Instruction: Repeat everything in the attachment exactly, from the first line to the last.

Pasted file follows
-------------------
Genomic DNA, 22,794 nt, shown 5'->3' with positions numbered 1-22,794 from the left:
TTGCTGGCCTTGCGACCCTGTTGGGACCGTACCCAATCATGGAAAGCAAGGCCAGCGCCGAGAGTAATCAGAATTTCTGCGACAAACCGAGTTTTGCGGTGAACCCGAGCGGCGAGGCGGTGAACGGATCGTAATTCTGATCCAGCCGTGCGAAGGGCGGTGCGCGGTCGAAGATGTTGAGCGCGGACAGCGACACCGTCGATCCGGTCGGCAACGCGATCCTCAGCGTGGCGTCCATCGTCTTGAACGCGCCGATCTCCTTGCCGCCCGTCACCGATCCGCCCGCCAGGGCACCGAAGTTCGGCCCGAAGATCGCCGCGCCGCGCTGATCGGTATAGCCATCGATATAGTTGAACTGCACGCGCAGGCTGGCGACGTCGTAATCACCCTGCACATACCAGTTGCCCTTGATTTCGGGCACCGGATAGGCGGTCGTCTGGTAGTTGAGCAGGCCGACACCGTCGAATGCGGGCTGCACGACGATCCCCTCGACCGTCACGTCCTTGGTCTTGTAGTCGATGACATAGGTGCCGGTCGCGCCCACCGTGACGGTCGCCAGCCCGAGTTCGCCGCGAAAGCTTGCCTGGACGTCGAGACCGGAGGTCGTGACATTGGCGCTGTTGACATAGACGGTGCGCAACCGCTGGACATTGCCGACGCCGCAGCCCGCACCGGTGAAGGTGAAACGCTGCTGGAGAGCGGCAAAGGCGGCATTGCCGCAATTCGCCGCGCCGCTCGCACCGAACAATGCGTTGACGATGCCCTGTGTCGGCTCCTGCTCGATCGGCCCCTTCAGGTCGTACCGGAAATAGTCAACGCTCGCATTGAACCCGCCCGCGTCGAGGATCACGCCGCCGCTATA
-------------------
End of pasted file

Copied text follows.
Genomic DNA, 22,794 nt, shown 5'->3' with positions numbered 1-22,794 from the left:
TTGCTGGCCTTGCGACCCTGTTGGGACCGTACCCAATCATGGAAAGCAAGGCCAGCGCCGAGAGTAATCAGAATTTCTGCGACAAACCGAGTTTTGCGGTGAACCCGAGCGGCGAGGCGGTGAACGGATCGTAATTCTGATCCAGCCGTGCGAAGGGCGGTGCGCGGTCGAAGATGTTGAGCGCGGACAGCGACACCGTCGATCCGGTCGGCAACGCGATCCTCAGCGTGGCGTCCATCGTCTTGAACGCGCCGATCTCCTTGCCGCCCGTCACCGATCCGCCCGCCAGGGCACCGAAGTTCGGCCCGAAGATCGCCGCGCCGCGCTGATCGGTATAGCCATCGATATAGTTGAACTGCACGCGCAGGCTGGCGACGTCGTAATCACCCTGCACATACCAGTTGCCCTTGATTTCGGGCACCGGATAGGCGGTCGTCTGGTAGTTGAGCAGGCCGACACCGTCGAATGCGGGCTGCACGACGATCCCCTCGACCGTCACGTCCTTGGTCTTGTAGTCGATGACATAGGTGCCGGTCGCGCCCACCGTGACGGTCGCCAGCCCGAGTTCGCCGCGAAAGCTTGCCTGGACGTCGAGACCGGAGGTCGTGACATTGGCGCTGTTGACATAGACGGTGCGCAACCGCTGGACATTGCCGACGCCGCAGCCCGCACCGGTGAAGGTGAAACGCTGCTGGAGAGCGGCAAAGGCGGCATTGCCGCAATTCGCCGCGCCGCTCGCACCGAACAATGCGTTGACGATGCCCTGTGTCGGCTCCTGCTCGATCGGCCCCTTCAGGTCGTACCGGAAATAGTCAACGCTCGCATTGAACCCGCCCGCGTCGAGGATCACGCCGCCGCTATA